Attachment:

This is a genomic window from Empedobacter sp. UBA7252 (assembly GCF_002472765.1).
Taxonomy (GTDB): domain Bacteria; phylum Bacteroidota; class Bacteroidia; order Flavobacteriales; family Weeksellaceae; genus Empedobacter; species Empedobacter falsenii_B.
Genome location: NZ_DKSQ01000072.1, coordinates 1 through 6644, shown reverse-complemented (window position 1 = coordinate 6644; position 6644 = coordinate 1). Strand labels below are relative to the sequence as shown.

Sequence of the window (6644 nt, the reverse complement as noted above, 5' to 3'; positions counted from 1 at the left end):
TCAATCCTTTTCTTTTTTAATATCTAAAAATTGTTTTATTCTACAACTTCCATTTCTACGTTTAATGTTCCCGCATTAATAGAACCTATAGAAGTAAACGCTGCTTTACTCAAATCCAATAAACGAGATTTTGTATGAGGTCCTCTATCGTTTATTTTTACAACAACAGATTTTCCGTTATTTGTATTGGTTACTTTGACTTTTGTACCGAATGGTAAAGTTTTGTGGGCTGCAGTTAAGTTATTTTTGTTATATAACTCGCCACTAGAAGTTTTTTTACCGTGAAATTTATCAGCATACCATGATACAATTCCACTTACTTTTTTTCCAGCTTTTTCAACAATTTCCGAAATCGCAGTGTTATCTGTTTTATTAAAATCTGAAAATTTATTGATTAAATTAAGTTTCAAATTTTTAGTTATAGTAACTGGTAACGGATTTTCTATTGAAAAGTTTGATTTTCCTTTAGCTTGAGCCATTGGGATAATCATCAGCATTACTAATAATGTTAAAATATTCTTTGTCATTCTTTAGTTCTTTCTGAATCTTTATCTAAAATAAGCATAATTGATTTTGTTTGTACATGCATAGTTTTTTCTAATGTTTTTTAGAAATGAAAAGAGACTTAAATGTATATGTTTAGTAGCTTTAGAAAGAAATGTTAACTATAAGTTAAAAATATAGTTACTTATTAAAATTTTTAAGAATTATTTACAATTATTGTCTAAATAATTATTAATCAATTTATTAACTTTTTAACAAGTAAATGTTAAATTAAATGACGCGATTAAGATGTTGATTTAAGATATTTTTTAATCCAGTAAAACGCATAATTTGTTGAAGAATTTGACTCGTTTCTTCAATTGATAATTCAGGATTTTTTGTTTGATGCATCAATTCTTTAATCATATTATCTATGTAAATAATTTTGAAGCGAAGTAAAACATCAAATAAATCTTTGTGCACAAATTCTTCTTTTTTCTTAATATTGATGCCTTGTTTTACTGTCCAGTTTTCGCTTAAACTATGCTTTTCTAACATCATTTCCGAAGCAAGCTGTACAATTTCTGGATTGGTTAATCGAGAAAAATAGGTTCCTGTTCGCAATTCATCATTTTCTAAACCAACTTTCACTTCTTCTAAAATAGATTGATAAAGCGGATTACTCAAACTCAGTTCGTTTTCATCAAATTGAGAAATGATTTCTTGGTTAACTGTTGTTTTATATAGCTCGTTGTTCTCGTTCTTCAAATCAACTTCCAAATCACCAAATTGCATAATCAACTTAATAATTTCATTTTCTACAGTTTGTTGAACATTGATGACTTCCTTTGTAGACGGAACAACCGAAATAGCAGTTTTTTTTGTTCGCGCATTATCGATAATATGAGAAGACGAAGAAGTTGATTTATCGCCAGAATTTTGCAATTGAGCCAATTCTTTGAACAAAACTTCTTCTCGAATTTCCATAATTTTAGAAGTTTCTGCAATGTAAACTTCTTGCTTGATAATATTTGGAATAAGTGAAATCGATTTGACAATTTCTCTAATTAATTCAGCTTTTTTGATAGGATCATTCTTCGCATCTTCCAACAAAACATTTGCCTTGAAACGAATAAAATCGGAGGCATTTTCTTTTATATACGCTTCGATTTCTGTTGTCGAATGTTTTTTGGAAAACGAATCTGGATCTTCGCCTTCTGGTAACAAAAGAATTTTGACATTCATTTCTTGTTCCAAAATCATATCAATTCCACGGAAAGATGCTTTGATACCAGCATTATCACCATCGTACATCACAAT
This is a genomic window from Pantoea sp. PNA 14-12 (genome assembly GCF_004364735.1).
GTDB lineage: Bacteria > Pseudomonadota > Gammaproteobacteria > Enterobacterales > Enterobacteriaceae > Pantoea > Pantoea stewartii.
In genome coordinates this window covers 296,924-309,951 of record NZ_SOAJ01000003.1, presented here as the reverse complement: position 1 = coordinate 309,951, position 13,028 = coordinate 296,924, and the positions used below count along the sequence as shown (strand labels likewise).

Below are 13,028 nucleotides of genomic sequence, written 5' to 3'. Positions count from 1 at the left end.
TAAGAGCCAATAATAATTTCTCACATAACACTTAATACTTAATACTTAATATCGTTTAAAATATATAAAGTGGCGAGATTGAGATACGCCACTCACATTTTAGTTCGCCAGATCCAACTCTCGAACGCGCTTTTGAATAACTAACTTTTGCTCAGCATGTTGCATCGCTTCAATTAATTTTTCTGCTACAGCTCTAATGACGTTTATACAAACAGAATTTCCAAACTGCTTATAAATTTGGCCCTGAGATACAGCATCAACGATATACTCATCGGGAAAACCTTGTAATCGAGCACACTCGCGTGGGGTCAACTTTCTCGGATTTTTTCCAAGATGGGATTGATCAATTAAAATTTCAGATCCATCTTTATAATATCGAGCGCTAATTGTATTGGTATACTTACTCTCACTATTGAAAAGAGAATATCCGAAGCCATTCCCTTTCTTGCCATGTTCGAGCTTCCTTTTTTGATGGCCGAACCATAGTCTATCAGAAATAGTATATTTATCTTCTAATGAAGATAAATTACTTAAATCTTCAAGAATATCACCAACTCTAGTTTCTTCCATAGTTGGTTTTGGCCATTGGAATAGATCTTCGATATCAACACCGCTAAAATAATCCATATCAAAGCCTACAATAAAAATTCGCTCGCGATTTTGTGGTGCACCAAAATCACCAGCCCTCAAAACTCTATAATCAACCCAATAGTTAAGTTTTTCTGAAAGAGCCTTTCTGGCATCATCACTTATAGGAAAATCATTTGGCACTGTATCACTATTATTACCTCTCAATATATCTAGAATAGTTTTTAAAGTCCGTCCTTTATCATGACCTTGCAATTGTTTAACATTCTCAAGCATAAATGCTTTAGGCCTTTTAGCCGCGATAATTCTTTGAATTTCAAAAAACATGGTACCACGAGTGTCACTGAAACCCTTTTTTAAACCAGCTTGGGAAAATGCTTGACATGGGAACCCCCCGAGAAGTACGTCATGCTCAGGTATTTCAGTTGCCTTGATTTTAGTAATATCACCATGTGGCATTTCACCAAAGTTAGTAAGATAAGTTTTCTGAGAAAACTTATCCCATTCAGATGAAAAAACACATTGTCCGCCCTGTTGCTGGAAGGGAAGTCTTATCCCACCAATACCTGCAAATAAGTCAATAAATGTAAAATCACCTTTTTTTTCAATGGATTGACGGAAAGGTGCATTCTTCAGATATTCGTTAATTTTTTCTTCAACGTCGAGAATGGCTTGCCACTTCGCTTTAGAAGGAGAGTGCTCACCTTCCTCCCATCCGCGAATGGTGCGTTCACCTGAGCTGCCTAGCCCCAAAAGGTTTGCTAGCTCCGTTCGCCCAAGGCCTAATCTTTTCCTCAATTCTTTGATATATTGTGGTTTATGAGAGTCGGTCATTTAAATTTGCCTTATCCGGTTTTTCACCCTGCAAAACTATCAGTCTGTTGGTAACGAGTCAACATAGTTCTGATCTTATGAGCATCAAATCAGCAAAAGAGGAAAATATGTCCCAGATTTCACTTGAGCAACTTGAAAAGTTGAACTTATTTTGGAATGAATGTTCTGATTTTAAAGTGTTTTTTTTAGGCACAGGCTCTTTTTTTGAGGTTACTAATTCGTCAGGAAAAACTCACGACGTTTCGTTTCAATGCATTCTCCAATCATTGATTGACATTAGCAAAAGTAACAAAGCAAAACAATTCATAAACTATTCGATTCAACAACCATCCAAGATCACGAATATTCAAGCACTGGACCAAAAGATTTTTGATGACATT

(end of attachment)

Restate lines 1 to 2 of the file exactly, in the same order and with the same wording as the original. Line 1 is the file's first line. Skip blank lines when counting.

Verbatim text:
This is a genomic window from Empedobacter sp. UBA7252 (assembly GCF_002472765.1).
Taxonomy (GTDB): domain Bacteria; phylum Bacteroidota; class Bacteroidia; order Flavobacteriales; family Weeksellaceae; genus Empedobacter; species Empedobacter falsenii_B.